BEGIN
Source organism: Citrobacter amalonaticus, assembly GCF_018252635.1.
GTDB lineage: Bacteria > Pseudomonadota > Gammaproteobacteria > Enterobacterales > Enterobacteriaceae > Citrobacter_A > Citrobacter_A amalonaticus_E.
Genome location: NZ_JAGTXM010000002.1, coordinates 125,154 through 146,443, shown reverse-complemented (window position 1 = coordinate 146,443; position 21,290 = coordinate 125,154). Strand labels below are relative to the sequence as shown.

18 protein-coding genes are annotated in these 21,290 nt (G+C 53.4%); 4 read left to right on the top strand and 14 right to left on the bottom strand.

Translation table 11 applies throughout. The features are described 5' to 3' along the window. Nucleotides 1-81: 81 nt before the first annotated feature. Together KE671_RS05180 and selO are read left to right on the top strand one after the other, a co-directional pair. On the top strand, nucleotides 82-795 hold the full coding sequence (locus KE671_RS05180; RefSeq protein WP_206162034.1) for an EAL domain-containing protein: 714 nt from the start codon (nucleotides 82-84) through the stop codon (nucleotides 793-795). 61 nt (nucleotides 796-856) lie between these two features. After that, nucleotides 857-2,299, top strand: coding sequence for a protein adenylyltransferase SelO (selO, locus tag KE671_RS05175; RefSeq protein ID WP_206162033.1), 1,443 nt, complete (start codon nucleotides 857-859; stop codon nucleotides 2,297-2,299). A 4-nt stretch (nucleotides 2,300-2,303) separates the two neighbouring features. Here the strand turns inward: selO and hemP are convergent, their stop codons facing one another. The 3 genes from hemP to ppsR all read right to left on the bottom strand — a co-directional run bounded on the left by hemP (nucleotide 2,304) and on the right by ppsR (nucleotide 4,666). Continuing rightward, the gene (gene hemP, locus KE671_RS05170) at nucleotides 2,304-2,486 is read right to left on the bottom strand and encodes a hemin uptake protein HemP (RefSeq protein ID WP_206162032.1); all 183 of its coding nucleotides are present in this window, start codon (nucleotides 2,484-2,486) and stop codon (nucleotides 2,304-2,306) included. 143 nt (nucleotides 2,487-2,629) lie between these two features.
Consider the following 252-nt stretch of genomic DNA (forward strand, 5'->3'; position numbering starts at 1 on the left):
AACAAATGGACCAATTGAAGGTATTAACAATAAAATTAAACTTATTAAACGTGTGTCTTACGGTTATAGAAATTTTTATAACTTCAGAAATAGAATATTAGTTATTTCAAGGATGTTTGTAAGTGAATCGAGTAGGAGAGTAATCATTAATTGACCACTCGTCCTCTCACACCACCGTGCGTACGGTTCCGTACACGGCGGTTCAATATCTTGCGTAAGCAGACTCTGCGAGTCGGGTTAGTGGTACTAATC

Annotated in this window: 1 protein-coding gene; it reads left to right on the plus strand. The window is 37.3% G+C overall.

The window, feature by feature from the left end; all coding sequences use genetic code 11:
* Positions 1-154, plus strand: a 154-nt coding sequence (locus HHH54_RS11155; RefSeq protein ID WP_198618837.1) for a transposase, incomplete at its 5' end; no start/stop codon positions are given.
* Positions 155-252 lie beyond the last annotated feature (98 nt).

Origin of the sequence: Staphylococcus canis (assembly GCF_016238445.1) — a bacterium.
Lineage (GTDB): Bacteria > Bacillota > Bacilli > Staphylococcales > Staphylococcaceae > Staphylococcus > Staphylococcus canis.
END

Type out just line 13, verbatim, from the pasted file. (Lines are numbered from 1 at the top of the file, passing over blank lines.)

Lineage (GTDB): Bacteria > Bacillota > Bacilli > Staphylococcales > Staphylococcaceae > Staphylococcus > Staphylococcus canis.